THE majority of residents in Zimbabwe’s major urban areas are drinking sewage-contaminated water due to poor management systems by local authorities, Auditor-General Mildred Chiri has revealed in her latest audit report.
BY MIRIAM MANGWAYA
An assessment by the Auditor-General on six major cities in the country showed that urban local authorities were failing to attend to sewer blockages within 24 hours, resulting in raw sewage mixing with drinking water.
This ultimately gives rise to outbreaks of waterborne diseases such as typhoid, dysentery and cholera, among others.
Unattended sewer blockages also result in sewage back-flowing, which further weakens the pipes, according to the audit findings for the period 2013 to 2017 following a public outcry over sewer bursts.
“The assessment of the urban local authorities’ management of sewerage system revealed a number of weaknesses which contributed to the increase in the number of sewer blockage complaints from consumers,” Chiri said.
“If local authorities fail to attend to blockages within the stipulated eight to 24 hours, raw sewage is lost into the environment before reaching the treatment plants, thereby contaminating water bodies.
“According to interviews conducted, engineers cited that they were doing more of reactive maintenance rather than planned maintenance.”
Results of the assessment also showed that Harare, with the highest population of over 1,5 million people, records the highest number of sewer blockages on average each year, which places residents in the capital city at high risk of contracting waterborne diseases.
The United Nations Environment report of 2013 ranked Lake Chivero, Harare’s main water source, as one of the most 10 polluted lakes in the world.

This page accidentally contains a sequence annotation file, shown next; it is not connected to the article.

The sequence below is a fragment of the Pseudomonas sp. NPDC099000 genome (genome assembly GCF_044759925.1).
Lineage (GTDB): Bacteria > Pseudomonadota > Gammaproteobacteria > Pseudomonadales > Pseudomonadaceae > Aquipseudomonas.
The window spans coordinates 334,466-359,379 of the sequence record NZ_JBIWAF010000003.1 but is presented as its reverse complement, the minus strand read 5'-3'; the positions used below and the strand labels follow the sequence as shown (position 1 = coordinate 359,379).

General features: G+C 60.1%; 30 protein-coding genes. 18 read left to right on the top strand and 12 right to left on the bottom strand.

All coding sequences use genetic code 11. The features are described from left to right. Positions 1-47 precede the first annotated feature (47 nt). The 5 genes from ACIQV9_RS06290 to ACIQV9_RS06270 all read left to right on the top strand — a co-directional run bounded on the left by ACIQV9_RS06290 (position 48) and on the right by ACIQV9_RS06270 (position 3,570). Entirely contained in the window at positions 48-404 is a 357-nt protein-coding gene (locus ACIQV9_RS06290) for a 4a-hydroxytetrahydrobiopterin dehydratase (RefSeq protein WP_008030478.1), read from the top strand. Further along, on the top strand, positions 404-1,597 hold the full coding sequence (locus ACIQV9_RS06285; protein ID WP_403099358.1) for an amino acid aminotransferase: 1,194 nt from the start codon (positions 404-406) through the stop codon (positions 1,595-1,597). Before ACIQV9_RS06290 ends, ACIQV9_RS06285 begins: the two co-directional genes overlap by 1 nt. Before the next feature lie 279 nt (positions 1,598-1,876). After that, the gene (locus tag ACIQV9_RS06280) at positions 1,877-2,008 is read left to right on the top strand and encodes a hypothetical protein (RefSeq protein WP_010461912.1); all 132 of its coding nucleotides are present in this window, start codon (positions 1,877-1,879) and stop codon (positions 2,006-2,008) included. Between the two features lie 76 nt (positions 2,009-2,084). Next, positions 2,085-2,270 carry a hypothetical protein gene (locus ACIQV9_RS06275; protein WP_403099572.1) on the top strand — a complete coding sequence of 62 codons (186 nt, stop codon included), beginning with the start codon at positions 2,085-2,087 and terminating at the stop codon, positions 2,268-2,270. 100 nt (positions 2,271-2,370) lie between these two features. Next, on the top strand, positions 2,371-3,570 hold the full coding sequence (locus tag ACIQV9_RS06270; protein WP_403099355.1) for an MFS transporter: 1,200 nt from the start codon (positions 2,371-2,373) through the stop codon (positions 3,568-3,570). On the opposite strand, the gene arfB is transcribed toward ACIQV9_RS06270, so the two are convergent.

Statistics from the audit show that Harare discharges about
4 000 megalitres of raw or partially-treated water into water systems.
In responding to the audit, city fathers blamed residents over sewer blockages, citing dumping of kitchen utensils and other items in sewage pipes as the major contributor to infrastructure damages.
Although with a higher population, the audit report said Bulawayo had a better sewer system compared to other councils.
In 2013 alone, 560 people died of waterborne diseases, while close to 600 000 others contracted the diseases countrywide.
In 2008, five years before the audit, Zimbabwe recorded its worst cholera outbreak, which claimed over 5 000 lives, with Harare’s Budiriro and Glen View high-density suburbs the worst hit.
Harare and Bulawayo are staring another crisis due to recurrent water shortages, with Harare declaring incapacitation to buy water treatment chemicals.
Last week, Harare City Council confirmed four cases of typhoid, a bacterial infection that can be transmitted through contaminated water.
The local authorities do not have modern equipment and technologies for sewer system inspection and maintenance and Chiri stated that the government was losing about US$194 million annually owing to poor sanitation practices.
The Auditor-General also noted that poor service delivery by local authorities was discouraging ratepayers from paying their bills, which had resulted in most of them relying on donor funds for maintenance.
Urban local authorities mostly rely on the African Development Bank for funding, but the Auditor-General implored the government to be involved in financing councils and ensure ongoing rehabilitation of sewer systems are done properly.
Chiri urged the local authorities to adhere to routine inspection and maintenance of sewer systems to prolong the lifespan of infrastructure and reduce health hazards.
“Urban local authorities should ensure that rehabilitation of sewer systems is done timeously. They should also procure online equipment for sewer inspection to minimise sewer blockages,” she said.